More bearing protection systems are in place nowadays, serving to detect particular conditions of the bearing environment that may cause bearing damage (e.g. Shaft Earthing Device Monitoring and Water in Oil Monitoring).

About Shaft Earthing Device Monitoring you can read in HERE….

Water in Oil Monitoring – In several cases, water in the lubricating oil has resulted in poor bearing performance. The lead-based over-layer used in crosshead bearings is sensitive to water (corrosion), but also main bearings of both the White-Metal and Tin-Aluminum types have been seen to suffer from water contamination.

Recommended inspection intervals for engines can be found in manufacturer’s instruction manuals. For engines without monitoring systems it is recommended to open the crosshead and crank pin bearings for inspection for every three piston overhauls of the cylinder in question because the risk of dirt particles entering the bearings during piston overhaul.

Besides the earlier-mentioned scheduled inspections, some observations of the lubricating oil system can conveniently be made on a more frequent basis, preferably on a daily basis:

      • A visual check of an oil sample for appearance and smell can give early information about deterioration or contamination by particles or water. A detailed description of these checks can be seen in the instruction book.
      • Most lube oil systems have a filter unit where back flushing will be trigged by high differential pressure over the filter. In case of abnormal wear in one of the engine bearings, the back flushing frequency is likely to increase. Therefore, frequent observations of the back flushing frequency are advisable.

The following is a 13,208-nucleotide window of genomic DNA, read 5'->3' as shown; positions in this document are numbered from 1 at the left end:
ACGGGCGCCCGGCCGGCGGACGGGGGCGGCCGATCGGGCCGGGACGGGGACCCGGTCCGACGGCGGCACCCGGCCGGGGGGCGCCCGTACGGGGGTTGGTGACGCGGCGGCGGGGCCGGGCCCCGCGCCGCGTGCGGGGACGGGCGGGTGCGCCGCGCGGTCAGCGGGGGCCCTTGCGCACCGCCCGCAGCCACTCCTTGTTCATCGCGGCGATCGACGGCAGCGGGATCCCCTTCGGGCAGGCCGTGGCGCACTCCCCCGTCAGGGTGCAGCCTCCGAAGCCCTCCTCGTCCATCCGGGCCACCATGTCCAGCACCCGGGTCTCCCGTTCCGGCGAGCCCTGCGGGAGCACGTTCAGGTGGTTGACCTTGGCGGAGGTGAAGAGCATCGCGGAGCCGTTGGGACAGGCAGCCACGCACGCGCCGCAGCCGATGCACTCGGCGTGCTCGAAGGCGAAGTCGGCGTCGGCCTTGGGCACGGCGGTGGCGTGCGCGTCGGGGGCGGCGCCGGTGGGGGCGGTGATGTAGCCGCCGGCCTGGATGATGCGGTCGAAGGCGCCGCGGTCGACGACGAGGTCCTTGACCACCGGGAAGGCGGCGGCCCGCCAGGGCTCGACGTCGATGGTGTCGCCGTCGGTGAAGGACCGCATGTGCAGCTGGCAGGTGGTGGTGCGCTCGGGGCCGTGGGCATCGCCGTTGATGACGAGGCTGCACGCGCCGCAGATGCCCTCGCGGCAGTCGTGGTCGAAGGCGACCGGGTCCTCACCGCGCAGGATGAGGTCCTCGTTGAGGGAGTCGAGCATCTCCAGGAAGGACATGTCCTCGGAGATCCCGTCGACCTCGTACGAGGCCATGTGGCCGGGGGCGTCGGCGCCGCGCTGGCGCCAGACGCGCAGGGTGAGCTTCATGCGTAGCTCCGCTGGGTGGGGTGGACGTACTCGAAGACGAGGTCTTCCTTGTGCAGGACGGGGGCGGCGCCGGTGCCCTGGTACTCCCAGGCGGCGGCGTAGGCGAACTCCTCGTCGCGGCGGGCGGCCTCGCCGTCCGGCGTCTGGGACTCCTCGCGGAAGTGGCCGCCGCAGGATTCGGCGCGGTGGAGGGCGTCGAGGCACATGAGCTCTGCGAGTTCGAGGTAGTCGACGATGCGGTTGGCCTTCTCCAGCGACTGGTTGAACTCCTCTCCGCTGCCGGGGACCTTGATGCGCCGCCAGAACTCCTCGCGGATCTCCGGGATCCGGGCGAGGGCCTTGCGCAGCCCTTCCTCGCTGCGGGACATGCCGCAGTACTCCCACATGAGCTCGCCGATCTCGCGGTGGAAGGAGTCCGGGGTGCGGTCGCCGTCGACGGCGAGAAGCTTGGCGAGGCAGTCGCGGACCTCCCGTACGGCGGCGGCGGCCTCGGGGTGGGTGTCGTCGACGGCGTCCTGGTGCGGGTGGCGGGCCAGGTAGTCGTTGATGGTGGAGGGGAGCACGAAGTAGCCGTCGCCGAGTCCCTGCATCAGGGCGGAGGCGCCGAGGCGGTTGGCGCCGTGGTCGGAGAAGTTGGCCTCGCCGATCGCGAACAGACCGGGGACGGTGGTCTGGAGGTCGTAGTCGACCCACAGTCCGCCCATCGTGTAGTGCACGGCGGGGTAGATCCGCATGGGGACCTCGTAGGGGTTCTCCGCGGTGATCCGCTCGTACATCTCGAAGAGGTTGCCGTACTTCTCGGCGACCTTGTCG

It is not recommended to open up bearings for inspections unless this is found justified by the above-mentioned external inspections or by other observations. The only exception is the open-up inspection of crosshead bearings and crank pin bearings for every three piston overhauls on engines not fitted with the monitoring systems recommended.

If you have any questions regarding above, please feel free to use our existing forum Seafarer’s World and will try to answer to all your queries.

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Source and Bibliography:

  • MAN Diesel video training
  • MAN Diesel & Turbo Service letter SL2012-552
  • You tube video source and credit: Gadget Rishi